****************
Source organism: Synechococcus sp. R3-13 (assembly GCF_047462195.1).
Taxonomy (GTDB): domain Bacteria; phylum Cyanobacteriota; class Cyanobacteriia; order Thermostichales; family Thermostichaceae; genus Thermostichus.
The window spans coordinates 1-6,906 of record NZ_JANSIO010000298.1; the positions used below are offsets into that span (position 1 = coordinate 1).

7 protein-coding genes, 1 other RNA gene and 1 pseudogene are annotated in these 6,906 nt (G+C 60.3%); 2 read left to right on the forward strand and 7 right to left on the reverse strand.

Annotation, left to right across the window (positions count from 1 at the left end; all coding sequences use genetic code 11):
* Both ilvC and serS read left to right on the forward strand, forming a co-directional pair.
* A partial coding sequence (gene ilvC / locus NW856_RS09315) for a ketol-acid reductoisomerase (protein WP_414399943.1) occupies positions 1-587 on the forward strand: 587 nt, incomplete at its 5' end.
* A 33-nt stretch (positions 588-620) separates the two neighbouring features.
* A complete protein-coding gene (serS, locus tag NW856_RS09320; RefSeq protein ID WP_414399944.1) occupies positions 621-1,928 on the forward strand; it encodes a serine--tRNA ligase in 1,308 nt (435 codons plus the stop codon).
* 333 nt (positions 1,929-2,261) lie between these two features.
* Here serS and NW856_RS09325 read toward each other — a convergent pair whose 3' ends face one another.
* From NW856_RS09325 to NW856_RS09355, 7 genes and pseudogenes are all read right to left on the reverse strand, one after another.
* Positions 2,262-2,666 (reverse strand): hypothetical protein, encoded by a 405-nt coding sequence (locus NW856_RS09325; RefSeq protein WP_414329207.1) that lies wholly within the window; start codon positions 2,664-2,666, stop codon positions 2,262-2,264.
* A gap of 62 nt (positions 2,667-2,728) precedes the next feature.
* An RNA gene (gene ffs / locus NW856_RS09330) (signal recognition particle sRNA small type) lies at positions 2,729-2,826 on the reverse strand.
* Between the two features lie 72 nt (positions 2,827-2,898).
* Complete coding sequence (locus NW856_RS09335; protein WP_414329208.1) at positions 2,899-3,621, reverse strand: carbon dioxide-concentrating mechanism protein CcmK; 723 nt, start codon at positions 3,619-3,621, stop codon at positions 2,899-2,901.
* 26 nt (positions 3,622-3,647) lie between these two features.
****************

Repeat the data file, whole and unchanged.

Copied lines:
Source organism: Synechococcus sp. R3-13 (assembly GCF_047462195.1).
Taxonomy (GTDB): domain Bacteria; phylum Cyanobacteriota; class Cyanobacteriia; order Thermostichales; family Thermostichaceae; genus Thermostichus.
The window spans coordinates 1-6,906 of record NZ_JANSIO010000298.1; the positions used below are offsets into that span (position 1 = coordinate 1).

7 protein-coding genes, 1 other RNA gene and 1 pseudogene are annotated in these 6,906 nt (G+C 60.3%); 2 read left to right on the forward strand and 7 right to left on the reverse strand.

Annotation, left to right across the window (positions count from 1 at the left end; all coding sequences use genetic code 11):
* Both ilvC and serS read left to right on the forward strand, forming a co-directional pair.
* A partial coding sequence (gene ilvC / locus NW856_RS09315) for a ketol-acid reductoisomerase (protein WP_414399943.1) occupies positions 1-587 on the forward strand: 587 nt, incomplete at its 5' end.
* A 33-nt stretch (positions 588-620) separates the two neighbouring features.
* A complete protein-coding gene (serS, locus tag NW856_RS09320; RefSeq protein ID WP_414399944.1) occupies positions 621-1,928 on the forward strand; it encodes a serine--tRNA ligase in 1,308 nt (435 codons plus the stop codon).
* 333 nt (positions 1,929-2,261) lie between these two features.
* Here serS and NW856_RS09325 read toward each other — a convergent pair whose 3' ends face one another.
* From NW856_RS09325 to NW856_RS09355, 7 genes and pseudogenes are all read right to left on the reverse strand, one after another.
* Positions 2,262-2,666 (reverse strand): hypothetical protein, encoded by a 405-nt coding sequence (locus NW856_RS09325; RefSeq protein WP_414329207.1) that lies wholly within the window; start codon positions 2,664-2,666, stop codon positions 2,262-2,264.
* A gap of 62 nt (positions 2,667-2,728) precedes the next feature.
* An RNA gene (gene ffs / locus NW856_RS09330) (signal recognition particle sRNA small type) lies at positions 2,729-2,826 on the reverse strand.
* Between the two features lie 72 nt (positions 2,827-2,898).
* Complete coding sequence (locus NW856_RS09335; protein WP_414329208.1) at positions 2,899-3,621, reverse strand: carbon dioxide-concentrating mechanism protein CcmK; 723 nt, start codon at positions 3,619-3,621, stop codon at positions 2,899-2,901.
* 26 nt (positions 3,622-3,647) lie between these two features.